When it was time for Toonami to premiere the dub, Cartoon Network’s standards and practices department would act accordingly by censoring what they needed to to make it broadcast appropriate as they do with any other show with such nature, though just enough was kept to warrant a TV-MA rating. However, many detractors of Sword Art Online have argued that simply censoring the episode isn’t good enough and have gone as far as pleading to Toonami to cancel and blacklist SAO from airing on the block because of it. But if you asked Toonami head Jason DeMarco his stance on the situation; while he may not necessarily be a fan of such moves either, he doesn’t see it as a big deal as his critics do, especially considering that Toonami has also acquired titles that also have their fair share of controversial content and have received less vitriol as a result.

Interestingly enough, between the period when Toonami completed SAO 1 and premiered SAO 2, Toonami picked up several shows that pushed the boundaries of what Toonami and Adult Swim as a whole have shown in regards to violence and sexual content; including Black Lagoon, Hellsing Ultimate, and Kill la Kill. During a podcast with Anime News Network back in 2015 (mentioned in 59:05 though i made a condensed video below), Jason DeMarco said that he received zero complaints about the content of Fairy Dance outside of a small vocal minority of detractors.

And more recently, I asked Jason DeMarco this question on Twitter this week regarding the controversy:

Although SAO creator Reki Kawahara has since regretted creating the events of Episode 10 and vows not to make another, many of your critics have insisted that SAO should be disqualified from airing on Toonami because of his usage of sexual assault, even though there are quite a few of these same folks who seemed to have no problem when Hellsing, Kill la Kill, and even One Piece aired such events on Toonami. I remember a few years back that you said you received zero complaints regarding airing the Fairy Dance arc outside of trolls who decided to make it a big deal and have since went on to air more graphic shows like Black Lagoon, the previously mentioned Hellsing and Kill la Kill, and JoJo’s. What are your thoughts on the usage of “uncomfortable moments” for lack of a better term on Toonami and TV in general?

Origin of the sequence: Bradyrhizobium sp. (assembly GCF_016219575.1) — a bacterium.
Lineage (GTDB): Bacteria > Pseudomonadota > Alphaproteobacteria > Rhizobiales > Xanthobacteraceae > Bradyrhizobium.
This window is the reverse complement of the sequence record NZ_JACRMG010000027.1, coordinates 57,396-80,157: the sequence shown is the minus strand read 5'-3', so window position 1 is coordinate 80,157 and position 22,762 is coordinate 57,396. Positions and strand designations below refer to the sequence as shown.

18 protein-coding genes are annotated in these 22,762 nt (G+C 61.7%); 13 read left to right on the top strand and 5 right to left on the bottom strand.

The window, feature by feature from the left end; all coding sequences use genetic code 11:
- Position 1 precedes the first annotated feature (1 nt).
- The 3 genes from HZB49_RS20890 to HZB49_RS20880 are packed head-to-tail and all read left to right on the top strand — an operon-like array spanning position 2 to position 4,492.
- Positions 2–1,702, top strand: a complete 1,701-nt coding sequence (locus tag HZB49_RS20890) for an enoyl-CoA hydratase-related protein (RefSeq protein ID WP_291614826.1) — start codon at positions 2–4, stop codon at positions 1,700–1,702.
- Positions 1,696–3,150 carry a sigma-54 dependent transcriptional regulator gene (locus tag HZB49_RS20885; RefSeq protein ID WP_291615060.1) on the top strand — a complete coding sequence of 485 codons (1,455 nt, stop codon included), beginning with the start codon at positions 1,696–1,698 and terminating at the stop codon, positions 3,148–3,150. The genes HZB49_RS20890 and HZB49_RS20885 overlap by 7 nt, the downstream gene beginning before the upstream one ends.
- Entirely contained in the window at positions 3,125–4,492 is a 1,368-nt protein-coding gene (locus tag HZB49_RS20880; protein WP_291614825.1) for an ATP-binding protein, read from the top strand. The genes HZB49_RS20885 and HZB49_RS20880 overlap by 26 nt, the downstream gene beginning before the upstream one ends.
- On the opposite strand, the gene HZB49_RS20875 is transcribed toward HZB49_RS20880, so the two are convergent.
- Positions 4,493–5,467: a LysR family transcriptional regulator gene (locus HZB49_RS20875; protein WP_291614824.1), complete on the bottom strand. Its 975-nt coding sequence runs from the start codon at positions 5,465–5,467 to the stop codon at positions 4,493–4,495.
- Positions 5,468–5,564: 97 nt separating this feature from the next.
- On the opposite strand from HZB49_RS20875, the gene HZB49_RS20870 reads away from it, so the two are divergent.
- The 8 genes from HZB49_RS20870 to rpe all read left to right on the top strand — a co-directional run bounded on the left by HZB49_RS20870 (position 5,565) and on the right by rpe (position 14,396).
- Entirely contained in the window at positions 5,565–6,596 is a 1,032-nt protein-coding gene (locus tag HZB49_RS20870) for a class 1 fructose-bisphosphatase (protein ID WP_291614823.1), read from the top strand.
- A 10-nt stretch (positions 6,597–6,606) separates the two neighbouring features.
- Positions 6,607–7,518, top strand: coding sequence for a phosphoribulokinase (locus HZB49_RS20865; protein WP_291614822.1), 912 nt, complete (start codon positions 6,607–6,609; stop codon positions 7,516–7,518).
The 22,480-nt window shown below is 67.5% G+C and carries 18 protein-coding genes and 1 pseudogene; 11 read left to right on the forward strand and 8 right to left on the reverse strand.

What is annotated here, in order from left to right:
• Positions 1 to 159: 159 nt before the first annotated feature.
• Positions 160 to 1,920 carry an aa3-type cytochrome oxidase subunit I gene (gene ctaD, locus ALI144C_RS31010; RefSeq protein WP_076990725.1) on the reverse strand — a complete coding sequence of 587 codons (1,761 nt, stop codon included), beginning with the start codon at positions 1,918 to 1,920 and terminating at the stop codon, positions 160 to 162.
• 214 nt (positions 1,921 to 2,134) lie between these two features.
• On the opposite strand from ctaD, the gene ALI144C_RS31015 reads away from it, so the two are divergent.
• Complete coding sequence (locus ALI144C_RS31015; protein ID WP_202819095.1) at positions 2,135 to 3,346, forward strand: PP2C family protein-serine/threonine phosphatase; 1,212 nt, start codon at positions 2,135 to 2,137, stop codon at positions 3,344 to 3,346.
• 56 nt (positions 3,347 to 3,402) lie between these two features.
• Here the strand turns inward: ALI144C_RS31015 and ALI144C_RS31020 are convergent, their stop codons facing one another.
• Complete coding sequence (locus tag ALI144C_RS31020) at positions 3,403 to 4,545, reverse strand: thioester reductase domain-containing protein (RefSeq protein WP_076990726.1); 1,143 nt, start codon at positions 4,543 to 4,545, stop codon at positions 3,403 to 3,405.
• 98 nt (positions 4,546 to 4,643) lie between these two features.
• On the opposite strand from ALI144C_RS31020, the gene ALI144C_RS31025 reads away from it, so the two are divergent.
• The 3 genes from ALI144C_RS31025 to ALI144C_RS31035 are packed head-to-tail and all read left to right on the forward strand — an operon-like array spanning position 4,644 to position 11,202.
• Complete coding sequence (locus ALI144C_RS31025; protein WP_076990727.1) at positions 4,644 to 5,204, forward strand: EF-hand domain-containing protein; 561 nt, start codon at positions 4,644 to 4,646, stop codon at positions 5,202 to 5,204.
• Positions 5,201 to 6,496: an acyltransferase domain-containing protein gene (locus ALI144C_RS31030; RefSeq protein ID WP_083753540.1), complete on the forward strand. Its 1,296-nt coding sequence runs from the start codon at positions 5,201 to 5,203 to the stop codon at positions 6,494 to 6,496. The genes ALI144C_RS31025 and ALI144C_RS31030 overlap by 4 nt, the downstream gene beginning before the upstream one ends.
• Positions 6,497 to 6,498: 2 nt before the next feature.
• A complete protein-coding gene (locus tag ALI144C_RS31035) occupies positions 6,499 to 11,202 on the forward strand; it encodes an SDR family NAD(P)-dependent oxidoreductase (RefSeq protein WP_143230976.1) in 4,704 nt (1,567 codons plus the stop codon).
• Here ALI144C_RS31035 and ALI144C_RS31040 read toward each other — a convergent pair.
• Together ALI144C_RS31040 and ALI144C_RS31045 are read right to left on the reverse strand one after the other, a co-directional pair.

Jason: “Hmm… good question (and a complicated one). I think that anime has, for a long time, treated the subject of sexual assault in an overly casual way. This is partially due to the male dominated nature of the anime industry, and partially due to the differences in social mores between the U.S. and Japan. However, I think that today’s anime audiences are more connected and global, and as such, are more able to push back on what they feel are overly casual, graphic, or just poorly executed stories that involve sexual assault in anime. My personal feeling is that sexual assault should be something that is only used in a story if it’s absolutely central to our understanding of the character, and even then, it should be done in a non-salacious way if at all possible. That’s just my preference though.